DAVID ALBRIGHT: Well, one is we don't know the purpose. I mean, it looks like they were building it to get plutonium. And you would think that it's probably for nuclear weapons.But the point I'm making is that things can change and they can fail. For example, maybe they were going to depend on North Korea to provide the uranium, but North Korea was no longer going to provide that uranium, and they would have ended up with a machine that could never operate.
Role of North Korea under debate
JUDY WOODRUFF: Let me move to the question, Henry Sokolski, of why North Korea, if North Korea -- and the evidence seems, I guess, you're both saying it's pretty clear to you that North Korea was involved in this -- why were they helping the Syrians? What were they getting out of it?
HENRY SOKOLSKI: Well, you know, lots of speculation. The intelligence officers said cash. There are any number of other possibilities, including everything from, well, maybe they hoped to continue to produce material there.
I mean, we don't know. This is one of the reasons why we don't try to gauge our policies or our verification system to intent, but rather to capabilities.
It's one of the things that the international inspectors, who were totally caught flat-footed on this, as well -- they just look for undeclared activity that's out of sorts. And this clearly was in that category.
JUDY WOODRUFF: Why do you think, Henry Sokolski, the administration is just now saying -- because this happened last September in 2007.
HENRY SOKOLSKI: Yes.
JUDY WOODRUFF: The administration was aware activity...
HENRY SOKOLSKI: Yes.
JUDY WOODRUFF: ... were underway. Why are they putting it out now? And what does it is about U.S. policy going forward toward North Korea?
HENRY SOKOLSKI: Really good question. I think the folks that want to push the further discussions and perhaps even dropping North Korea from the list of terrorist countries for U.S. trade purposes figure, well, maybe we need to just get this out of the way so that we can move ahead.
Hawks and critics of this approach point to this transgression, because actually North Korea was supposed to fess up to all of its export of nuclear activities last December. And they point to this and say, well, maybe we should kill the talks.
I'm not sure we really know who's winning this debate in the administration. My guess is that it'll end up with the talks continuing, but the focus of the talks being on getting the North Koreans to fess up to a lot more than they have.
More pressure to be put on DPRK
JUDY WOODRUFF: Well, we know that Christopher Hill, who's the chief administration negotiator with the North Koreans, he was quoted yesterday as saying that any cooperation that did exist no longer exists.
HENRY SOKOLSKI: Yes, there you go.
JUDY WOODRUFF: Does that say anything to you, David Albright?
DAVID ALBRIGHT: I think the evidence points in that direction. I mean, even the CIA, when it was talking about this to the journalist, was talking about any assistance after the bombing was on damage assessment.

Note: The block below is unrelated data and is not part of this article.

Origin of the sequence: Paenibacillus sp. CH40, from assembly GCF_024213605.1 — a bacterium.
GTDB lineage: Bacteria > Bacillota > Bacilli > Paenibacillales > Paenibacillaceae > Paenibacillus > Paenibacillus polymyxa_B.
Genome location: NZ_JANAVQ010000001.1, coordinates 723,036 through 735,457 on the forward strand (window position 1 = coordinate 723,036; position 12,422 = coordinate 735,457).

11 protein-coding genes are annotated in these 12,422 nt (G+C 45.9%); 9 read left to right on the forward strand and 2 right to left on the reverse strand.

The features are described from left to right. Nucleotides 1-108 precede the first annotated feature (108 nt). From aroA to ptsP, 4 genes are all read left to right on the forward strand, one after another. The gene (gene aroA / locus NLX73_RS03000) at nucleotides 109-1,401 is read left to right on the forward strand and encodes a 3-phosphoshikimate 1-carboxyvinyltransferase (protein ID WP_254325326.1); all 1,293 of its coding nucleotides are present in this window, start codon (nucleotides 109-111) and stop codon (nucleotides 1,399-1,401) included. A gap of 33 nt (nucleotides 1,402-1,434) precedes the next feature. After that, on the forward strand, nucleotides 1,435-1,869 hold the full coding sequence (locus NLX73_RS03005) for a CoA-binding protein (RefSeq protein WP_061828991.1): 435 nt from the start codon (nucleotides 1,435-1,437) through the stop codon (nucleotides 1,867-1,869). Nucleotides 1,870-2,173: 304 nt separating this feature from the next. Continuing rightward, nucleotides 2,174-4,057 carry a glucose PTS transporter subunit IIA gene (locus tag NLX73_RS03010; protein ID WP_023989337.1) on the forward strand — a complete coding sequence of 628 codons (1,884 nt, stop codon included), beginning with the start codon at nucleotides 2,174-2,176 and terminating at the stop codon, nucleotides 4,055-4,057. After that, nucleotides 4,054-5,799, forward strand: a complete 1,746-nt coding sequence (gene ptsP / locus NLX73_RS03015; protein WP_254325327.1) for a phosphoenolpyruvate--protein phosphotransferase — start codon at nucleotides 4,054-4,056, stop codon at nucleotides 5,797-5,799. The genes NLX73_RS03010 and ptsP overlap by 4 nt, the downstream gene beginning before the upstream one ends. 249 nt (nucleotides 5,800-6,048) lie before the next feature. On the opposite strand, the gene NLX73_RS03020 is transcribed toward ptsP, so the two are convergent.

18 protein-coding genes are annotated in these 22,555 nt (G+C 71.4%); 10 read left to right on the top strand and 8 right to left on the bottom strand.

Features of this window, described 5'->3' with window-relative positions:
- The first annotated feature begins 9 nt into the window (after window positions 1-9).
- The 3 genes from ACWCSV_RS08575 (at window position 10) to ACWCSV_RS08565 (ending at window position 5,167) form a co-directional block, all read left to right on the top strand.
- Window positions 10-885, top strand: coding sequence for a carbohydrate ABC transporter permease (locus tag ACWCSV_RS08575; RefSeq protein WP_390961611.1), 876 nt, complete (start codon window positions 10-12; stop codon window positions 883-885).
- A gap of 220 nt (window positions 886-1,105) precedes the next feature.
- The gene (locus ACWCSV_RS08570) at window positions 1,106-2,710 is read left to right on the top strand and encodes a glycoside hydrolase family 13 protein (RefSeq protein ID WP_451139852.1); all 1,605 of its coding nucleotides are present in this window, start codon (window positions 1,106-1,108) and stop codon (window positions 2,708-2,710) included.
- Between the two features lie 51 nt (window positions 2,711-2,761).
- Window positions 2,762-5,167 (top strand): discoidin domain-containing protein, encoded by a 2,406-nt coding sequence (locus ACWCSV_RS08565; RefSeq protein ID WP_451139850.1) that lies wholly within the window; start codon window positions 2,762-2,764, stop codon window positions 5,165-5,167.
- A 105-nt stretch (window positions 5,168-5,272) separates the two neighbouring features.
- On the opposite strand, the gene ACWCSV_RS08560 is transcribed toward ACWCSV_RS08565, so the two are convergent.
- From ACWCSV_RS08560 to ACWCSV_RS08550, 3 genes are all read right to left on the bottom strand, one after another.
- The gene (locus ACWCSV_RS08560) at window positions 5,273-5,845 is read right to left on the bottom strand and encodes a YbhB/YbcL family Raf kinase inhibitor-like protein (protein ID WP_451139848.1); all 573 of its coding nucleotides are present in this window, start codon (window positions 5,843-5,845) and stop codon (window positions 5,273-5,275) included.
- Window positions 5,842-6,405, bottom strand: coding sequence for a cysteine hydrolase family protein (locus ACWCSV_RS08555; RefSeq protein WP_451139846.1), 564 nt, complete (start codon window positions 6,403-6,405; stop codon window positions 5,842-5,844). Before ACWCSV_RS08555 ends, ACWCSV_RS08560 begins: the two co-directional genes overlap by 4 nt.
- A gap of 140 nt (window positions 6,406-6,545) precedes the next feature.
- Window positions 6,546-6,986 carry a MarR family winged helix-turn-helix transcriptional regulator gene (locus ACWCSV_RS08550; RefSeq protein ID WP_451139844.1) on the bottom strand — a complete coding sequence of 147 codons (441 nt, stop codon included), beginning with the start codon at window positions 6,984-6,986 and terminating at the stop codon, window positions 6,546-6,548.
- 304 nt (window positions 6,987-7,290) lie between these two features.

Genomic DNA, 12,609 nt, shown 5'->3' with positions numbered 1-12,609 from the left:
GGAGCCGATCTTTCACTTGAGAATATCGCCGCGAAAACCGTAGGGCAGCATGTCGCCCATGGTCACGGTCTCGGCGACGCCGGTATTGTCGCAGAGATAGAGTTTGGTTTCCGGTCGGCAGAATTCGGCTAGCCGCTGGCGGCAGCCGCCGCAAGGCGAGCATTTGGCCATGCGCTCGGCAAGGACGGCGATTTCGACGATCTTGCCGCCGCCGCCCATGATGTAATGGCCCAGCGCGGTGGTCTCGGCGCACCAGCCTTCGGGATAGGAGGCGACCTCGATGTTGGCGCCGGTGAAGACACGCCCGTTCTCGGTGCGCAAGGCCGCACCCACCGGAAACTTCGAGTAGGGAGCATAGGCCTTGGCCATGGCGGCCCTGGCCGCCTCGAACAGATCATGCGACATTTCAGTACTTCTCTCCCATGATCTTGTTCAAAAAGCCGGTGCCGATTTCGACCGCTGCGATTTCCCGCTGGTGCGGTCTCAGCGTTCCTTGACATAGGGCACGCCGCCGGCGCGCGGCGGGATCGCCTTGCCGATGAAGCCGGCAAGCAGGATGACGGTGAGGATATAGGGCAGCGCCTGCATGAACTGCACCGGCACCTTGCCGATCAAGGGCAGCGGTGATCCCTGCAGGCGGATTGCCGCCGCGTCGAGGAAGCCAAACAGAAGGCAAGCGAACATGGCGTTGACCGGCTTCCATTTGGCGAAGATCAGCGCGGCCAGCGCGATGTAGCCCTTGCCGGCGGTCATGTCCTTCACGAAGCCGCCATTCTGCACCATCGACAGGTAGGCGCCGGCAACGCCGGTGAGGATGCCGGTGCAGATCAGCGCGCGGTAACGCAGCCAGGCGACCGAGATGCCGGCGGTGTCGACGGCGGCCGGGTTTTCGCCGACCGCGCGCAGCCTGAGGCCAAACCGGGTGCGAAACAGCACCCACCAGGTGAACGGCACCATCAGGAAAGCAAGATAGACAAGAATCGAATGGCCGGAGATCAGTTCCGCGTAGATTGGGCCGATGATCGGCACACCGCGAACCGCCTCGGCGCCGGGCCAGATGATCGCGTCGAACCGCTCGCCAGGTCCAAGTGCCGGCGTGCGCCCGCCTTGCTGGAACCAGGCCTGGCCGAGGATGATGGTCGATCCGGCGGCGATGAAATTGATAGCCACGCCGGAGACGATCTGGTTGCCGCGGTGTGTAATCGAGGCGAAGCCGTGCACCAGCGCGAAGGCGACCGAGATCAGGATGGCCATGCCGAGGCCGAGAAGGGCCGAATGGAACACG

I mean, we know the North Koreans were near the site, probably at the reactor, and so they were looking at what happened, for sure. But I think what is important, though, is that, in engaging North Korea, negotiating with them, and being tough about it is that you want to get North Korea to stop this kind of activities.
We have no guarantee they're not selling something to another country. And so it's very important to try to draw North Korea in, into the negotiations, and insist in a verifiable manner that they stop this kind of illicit nuclear trade.
JUDY WOODRUFF: And very quickly, Henry Sokolski, by making this public, is that likely to have that effect on -- is this likely to have that effect on the North Koreans?
HENRY SOKOLSKI: Well, temporarily. I don't think any pledge from these folks amounts to much because we can't really verify until very late in the game after they cheat. And they have a record of seeing things very differently with regard to their obligations to anything they sign.
So I wouldn't get your hopes up on this one. And that's the reason why fessing up will be the focus from here on out for a while.
JUDY WOODRUFF: Final word here?
DAVID ALBRIGHT: Yes, I think they've said many things that have been verified to be true. I mean, they have shut down their plutonium production...
JUDY WOODRUFF: The North Koreans?
DAVID ALBRIGHT: The North Koreans have shut down their plutonium production capability and they're not making plutonium for nuclear weapons anymore, and that's verified, and that's true.
So on illicit trade, they are caught, and that can be verified. And more scrutiny internationally is very important to thwart and deter the North Koreans.
HENRY SOKOLSKI: You don't need a deal to do that. And I think we're going to have to start thinking bigger than whether or not we can prevent things by getting pledges from the North Koreans.
This is the 11th bombing of a nuclear reactor in the Middle East. Where we head it in general is a much bigger, more important question.
JUDY WOODRUFF: Well, certainly an interesting story, and we thank both of you for helping shed some more light on it. David Albright with me, Henry Sokolski, thank you both. We appreciate it.
HENRY SOKOLSKI: Thank you.DAVID ALBRIGHT: Thank you.